Earlier in the year, we had our themes for the group selected and October was slated as a focus on Abruzzo. I tracked down this bottle of 2013 Lunaria “Coste di Moro” Montepulciano d’Abruzzo before I knew that samples were available.
Then I received three bottles - Citra Montepulciano d'Abruzzo DOP 2017, Caldora Montepulciano D'Abruzzo 2016, and Passerina IGP Terre di Chieti 2017 as samples - and my official post will be the pairing of Scrippelle 'mbusse + Ferzo Passerina. But I still wanted to share a little bit about this wine ahead of the actual chat.
The first thing that struck me was that this is a DEMETER-certified wine. This year we've been exploring biodynamic wines in several of our wine blogging groups. DEMETER is an international certification for products produced using biodynamic farming methods. Biodynamic parameters are much more rigorous than straight organic farming. Having been formally defined in the early 20th century, biodynamic winegrowers and winemakers aim to care for the planet and regenerate the soils by employing fertilizers and preparations based on medicinal and mineral plants, by respecting the rhythms of the Earth and the cosmos.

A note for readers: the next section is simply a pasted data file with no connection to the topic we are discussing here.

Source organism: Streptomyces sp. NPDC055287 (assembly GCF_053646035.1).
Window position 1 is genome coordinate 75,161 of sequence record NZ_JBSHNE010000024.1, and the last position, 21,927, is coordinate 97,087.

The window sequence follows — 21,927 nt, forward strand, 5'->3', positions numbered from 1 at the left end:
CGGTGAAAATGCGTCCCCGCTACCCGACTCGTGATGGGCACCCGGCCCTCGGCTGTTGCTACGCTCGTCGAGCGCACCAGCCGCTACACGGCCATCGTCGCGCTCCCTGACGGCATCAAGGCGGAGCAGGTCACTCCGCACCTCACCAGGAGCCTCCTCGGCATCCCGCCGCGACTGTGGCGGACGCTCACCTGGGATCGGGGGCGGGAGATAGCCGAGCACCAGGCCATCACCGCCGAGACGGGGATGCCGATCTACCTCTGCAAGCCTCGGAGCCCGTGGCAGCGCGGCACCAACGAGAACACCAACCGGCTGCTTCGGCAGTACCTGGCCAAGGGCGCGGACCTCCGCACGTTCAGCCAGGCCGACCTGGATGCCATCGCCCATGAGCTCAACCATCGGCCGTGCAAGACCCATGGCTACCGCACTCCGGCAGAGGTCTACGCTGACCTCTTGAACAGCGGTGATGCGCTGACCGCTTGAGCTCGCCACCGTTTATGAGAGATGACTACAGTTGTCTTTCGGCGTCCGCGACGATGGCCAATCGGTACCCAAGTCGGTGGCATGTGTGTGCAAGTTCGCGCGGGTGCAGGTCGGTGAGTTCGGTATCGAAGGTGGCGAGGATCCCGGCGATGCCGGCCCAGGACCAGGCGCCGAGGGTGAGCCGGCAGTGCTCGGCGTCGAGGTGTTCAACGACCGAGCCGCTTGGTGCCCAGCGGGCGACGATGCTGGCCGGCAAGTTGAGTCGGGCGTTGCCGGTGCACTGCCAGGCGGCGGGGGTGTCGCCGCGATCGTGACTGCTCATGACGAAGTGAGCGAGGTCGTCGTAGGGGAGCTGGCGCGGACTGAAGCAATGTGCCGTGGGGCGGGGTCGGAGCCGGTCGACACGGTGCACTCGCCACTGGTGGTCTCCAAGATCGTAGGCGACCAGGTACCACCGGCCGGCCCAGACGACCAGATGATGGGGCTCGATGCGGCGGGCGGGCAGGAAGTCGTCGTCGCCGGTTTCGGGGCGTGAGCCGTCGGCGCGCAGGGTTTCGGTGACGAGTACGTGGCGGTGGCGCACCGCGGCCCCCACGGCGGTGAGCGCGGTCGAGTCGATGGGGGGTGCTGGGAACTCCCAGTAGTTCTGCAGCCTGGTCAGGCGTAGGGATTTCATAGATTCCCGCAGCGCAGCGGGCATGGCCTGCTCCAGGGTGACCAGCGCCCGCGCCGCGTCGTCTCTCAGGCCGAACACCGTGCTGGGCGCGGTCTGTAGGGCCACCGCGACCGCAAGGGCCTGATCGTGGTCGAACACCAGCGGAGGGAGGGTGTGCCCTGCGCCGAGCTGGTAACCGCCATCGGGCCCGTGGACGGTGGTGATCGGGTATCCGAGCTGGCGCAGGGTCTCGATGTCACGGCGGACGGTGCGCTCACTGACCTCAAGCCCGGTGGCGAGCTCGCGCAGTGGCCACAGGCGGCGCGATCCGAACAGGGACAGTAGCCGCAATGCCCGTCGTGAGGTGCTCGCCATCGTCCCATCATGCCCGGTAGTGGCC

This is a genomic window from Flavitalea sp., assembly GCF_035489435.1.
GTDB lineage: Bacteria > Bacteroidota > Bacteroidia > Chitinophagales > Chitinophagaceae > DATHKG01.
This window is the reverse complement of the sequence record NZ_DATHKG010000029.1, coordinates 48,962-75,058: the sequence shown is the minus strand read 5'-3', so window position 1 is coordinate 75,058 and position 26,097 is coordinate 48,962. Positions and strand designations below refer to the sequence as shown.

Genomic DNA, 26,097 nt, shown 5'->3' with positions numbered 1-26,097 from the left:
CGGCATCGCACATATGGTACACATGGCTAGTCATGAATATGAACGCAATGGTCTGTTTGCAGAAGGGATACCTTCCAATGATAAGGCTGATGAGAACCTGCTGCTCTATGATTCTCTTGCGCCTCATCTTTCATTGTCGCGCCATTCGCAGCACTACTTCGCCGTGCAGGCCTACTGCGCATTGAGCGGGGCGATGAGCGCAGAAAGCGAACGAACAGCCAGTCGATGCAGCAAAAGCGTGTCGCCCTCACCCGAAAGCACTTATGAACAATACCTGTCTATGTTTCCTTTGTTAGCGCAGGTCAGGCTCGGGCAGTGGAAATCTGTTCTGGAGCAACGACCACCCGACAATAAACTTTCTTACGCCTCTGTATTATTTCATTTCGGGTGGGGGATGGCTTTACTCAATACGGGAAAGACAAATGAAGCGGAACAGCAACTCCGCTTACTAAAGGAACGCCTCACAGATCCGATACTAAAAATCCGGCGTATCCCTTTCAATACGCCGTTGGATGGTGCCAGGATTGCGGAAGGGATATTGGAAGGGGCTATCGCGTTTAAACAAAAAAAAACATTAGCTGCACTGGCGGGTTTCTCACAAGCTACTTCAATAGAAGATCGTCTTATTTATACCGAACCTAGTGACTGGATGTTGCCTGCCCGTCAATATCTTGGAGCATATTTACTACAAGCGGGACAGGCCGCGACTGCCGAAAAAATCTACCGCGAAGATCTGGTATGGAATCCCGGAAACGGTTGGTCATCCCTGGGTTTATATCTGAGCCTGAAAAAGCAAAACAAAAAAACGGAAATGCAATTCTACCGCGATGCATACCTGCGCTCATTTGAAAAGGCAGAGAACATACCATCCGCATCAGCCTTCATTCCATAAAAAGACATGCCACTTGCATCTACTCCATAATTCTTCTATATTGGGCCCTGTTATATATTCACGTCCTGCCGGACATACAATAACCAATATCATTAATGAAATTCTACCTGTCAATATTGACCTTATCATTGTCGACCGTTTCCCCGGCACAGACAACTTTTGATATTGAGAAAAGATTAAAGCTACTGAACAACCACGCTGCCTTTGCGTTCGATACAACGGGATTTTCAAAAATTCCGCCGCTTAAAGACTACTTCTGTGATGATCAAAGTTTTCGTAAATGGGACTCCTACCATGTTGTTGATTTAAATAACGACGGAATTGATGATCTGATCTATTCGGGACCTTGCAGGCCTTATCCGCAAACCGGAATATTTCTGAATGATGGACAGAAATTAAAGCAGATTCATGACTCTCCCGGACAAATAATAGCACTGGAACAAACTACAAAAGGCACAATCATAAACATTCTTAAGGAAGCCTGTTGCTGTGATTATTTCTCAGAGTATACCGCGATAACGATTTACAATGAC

I'll be honest: I appreciate learning about biodynamic practices and I truly respect wineries that are following those practices - whether they get the certifications or not - but the designation is not a guarantee of a "good" wine, in my mind. This one happens to be a very good wine!
A 100% Montepulciano wine, from the Orsogna vineyard, this bottle retails at the very affordable price of $15. In the glass, this wine pours an almost inky black with cherry, cocoa, and toast on the nose. On the palate, it's warming yet tannic with a rich nutty finish.
I could see this with a salumi platter or a pasta with a meaty sauce. But, on the night we were going to pour this, we decided to break out the grill and make some simple skewers.
We did a combination of beef with a balsamic marinade, pork rubbed with pesto, and chicken with a citrus drizzle. All seemed to work well with the wine, but the pork with pesto was my favorite. I used cilantro and pistachio instead of the traditional basil and pine nuts!
- 2 C fresh cilantro
- 1 T caramelized shallots
- 1/2 C raw pistachios
- 1/2 C shredded parmesan
- juice from 1 organic lemon (I used Meyer lemon because we have a tree in our backyard)
Place all of the ingredients into the blender. Pulse a few times, drizzle in olive oil, and resume pulsing. Pulse. Oil. Pulse. Oil.
If you want a smoother, sauce-like pesto, add more olive oil and blend longer; if you want a chunkier pesto, use less oil and blend for less time. So simple. So fresh. So fragrant.